- Define agendas for live sessions and when would they happen to offer student support.
- Design the order in which the different learning elements happen and how they can link to each other, so that the students navigate them and make sense of them.
As a designer, in the purest form, I am no expert in manipulating one specific raw material. This is also the case for other sectors such as product and graphic design. Indeed, I don’t think of LDs as experts in learning theories and certainly not experts in each subject matter or content material. However, we are experts in how online learning experiences can be designed considering a number of factors and principles that underpin our decisions and recommendations. For example, we need to:
- know about learning theories and how those work online, but also
- create different types of online learning activities,
- create ways to engage students with a course,
- align activities to learning outcomes,
- organise learning objects,
- structure and balance student workloads in a chronological order.
All the above while having “careful consideration of the alternative options” to complete a “jigsaw puzzle” (Australian Catholic University, 2014). In doing the above, LDs have to consider:
- how different elements are displayed on the screen,
- how students navigate them,
- how students are presented with key information.
Therefore, LDs work closely with UX, UI designers as well as Instructional Designers and, arguably, this is why all those roles could be mixed up. We adapt to circumstances, design briefs and clients. As such, LDs are able to assist academic teams for online, presential and blended courses formats alike (as I said, LD is by no means a new concept). However, as I mentioned in my previous publication, the push to expand Higher Education online (and particularly during a pandemic) has rapidly generated a steep demand for this expertise in the online realm.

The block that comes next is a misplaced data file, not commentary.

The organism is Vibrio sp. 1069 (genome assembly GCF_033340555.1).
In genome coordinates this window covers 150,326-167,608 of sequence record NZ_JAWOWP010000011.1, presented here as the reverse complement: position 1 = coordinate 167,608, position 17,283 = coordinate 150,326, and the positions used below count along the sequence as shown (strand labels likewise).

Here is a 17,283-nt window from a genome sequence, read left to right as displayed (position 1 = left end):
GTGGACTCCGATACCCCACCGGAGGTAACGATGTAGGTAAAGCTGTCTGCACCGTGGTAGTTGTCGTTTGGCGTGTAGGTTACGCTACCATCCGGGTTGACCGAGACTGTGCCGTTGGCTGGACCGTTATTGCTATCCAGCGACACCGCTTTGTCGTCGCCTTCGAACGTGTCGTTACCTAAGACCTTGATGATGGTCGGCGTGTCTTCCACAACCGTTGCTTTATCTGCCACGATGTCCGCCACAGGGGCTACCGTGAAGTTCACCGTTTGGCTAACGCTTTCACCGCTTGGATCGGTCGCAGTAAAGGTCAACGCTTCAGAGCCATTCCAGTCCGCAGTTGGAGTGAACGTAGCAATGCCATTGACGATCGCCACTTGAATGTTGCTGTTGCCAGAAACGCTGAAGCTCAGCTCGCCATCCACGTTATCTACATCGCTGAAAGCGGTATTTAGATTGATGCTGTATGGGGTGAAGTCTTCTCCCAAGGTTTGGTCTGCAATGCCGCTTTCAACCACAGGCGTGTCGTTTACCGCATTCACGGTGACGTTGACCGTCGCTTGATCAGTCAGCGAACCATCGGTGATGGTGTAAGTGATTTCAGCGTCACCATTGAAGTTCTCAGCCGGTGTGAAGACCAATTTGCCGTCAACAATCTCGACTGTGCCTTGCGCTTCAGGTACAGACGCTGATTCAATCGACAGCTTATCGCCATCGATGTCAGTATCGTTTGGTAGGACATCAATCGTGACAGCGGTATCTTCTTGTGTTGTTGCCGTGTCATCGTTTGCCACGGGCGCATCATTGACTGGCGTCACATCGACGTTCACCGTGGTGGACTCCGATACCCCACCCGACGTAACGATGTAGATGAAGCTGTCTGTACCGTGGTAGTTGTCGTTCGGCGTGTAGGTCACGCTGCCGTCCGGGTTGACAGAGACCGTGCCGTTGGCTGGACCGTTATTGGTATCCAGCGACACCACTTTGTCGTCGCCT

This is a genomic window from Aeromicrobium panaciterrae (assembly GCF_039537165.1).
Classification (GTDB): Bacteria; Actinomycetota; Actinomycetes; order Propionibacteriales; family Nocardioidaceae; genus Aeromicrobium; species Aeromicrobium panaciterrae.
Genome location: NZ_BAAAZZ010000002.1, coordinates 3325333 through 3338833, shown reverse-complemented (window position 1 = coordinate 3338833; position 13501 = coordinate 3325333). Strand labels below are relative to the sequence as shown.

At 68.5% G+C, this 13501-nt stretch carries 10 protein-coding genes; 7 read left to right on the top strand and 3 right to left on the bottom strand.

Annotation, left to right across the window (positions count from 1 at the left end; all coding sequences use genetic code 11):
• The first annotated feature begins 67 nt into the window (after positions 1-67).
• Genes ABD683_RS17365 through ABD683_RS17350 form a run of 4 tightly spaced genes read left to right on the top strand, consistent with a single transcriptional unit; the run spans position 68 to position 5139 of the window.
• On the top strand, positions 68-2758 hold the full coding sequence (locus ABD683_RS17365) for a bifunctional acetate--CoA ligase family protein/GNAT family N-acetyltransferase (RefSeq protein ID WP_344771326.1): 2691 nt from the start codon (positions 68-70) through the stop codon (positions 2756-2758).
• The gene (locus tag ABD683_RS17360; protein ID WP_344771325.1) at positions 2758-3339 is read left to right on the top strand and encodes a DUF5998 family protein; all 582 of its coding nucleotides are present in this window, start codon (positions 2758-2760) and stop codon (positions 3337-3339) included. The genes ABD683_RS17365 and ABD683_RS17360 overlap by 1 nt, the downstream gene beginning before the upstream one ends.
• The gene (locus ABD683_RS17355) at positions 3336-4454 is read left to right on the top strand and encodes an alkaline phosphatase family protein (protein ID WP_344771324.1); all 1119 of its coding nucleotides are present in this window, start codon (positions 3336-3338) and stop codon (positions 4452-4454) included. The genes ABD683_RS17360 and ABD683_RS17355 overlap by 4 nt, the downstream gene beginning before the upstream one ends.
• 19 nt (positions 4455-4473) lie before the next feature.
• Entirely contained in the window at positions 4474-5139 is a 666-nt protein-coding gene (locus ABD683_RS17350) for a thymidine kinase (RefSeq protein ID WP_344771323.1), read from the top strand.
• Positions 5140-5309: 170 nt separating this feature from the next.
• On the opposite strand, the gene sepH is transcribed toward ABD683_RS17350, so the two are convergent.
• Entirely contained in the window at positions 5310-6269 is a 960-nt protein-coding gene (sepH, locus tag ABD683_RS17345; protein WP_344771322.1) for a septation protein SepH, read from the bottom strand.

Naturally, the degree of assistance that an LD would offer to an academic team varies along a continuum from tutor to tutor, just as a jewellery designer would have clients that come to their shop empty handed asking for design help, and clients that come with fully fleshed virtual 3D models for the designers to suggest details and the benchworkers to manufacture. Assessing the degree of collaboration and assistance that the tutor requires (or is happy to accept) from the LD is a delicate job: the conversational approach allows both the LD to learn from the tutor, their needs etc. and the tutor from the LD on what they can offer. I invite you to read a future publication of mine in which I will discuss the possible ‘power struggles’ in that relationship.
By Juan Armellini, Learning Designer at Pearson
Australian Catholic University (2014) Key Concepts in Learning Design [Online] Australian Catholic University. Available from: https://leocontent.acu.edu.au/file/22207b30-7a02-4e71-8948-7ed523bef6fd/3/html/ddv_1_20.html [Accessed 17/06/2021].
Mosley, N. (2021) No title. [Twitter] 19th March. Available from: https://twitter.com/neilmosley5/status/1372914100016152579 [Accessed 17/06/2021].
Ordorica, A. (2019) What is Learning Design? Teaching Matters blog. Promoting, discussing and celebrating teaching at the University of Edinburgh. Weblog [Online] 14th February, 2019. Available from: https://www.teaching-matters-blog.ed.ac.uk/what-is-learning-design/ [Accessed 17/06/2021].